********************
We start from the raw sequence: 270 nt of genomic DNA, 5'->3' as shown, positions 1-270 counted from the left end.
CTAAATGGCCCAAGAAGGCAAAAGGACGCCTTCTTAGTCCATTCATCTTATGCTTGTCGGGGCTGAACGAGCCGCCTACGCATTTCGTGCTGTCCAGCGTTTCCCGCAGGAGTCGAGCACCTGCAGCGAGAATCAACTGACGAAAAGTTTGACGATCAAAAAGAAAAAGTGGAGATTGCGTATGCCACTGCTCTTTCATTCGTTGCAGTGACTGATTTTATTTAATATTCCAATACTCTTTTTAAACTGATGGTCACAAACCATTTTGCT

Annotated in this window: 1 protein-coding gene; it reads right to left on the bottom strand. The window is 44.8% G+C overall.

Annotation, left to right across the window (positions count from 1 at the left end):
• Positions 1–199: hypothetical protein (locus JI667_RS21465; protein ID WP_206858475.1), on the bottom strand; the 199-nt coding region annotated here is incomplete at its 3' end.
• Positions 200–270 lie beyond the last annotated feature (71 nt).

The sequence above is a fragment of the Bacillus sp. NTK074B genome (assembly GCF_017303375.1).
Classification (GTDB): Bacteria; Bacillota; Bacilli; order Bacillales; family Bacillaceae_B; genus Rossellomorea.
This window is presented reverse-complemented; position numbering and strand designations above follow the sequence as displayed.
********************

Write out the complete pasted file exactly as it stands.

We start from the raw sequence: 270 nt of genomic DNA, 5'->3' as shown, positions 1-270 counted from the left end.
CTAAATGGCCCAAGAAGGCAAAAGGACGCCTTCTTAGTCCATTCATCTTATGCTTGTCGGGGCTGAACGAGCCGCCTACGCATTTCGTGCTGTCCAGCGTTTCCCGCAGGAGTCGAGCACCTGCAGCGAGAATCAACTGACGAAAAGTTTGACGATCAAAAAGAAAAAGTGGAGATTGCGTATGCCACTGCTCTTTCATTCGTTGCAGTGACTGATTTTATTTAATATTCCAATACTCTTTTTAAACTGATGGTCACAAACCATTTTGCT

Annotated in this window: 1 protein-coding gene; it reads right to left on the bottom strand. The window is 44.8% G+C overall.

Annotation, left to right across the window (positions count from 1 at the left end):
• Positions 1–199: hypothetical protein (locus JI667_RS21465; protein ID WP_206858475.1), on the bottom strand; the 199-nt coding region annotated here is incomplete at its 3' end.
• Positions 200–270 lie beyond the last annotated feature (71 nt).

The sequence above is a fragment of the Bacillus sp. NTK074B genome (assembly GCF_017303375.1).
Classification (GTDB): Bacteria; Bacillota; Bacilli; order Bacillales; family Bacillaceae_B; genus Rossellomorea.
This window is presented reverse-complemented; position numbering and strand designations above follow the sequence as displayed.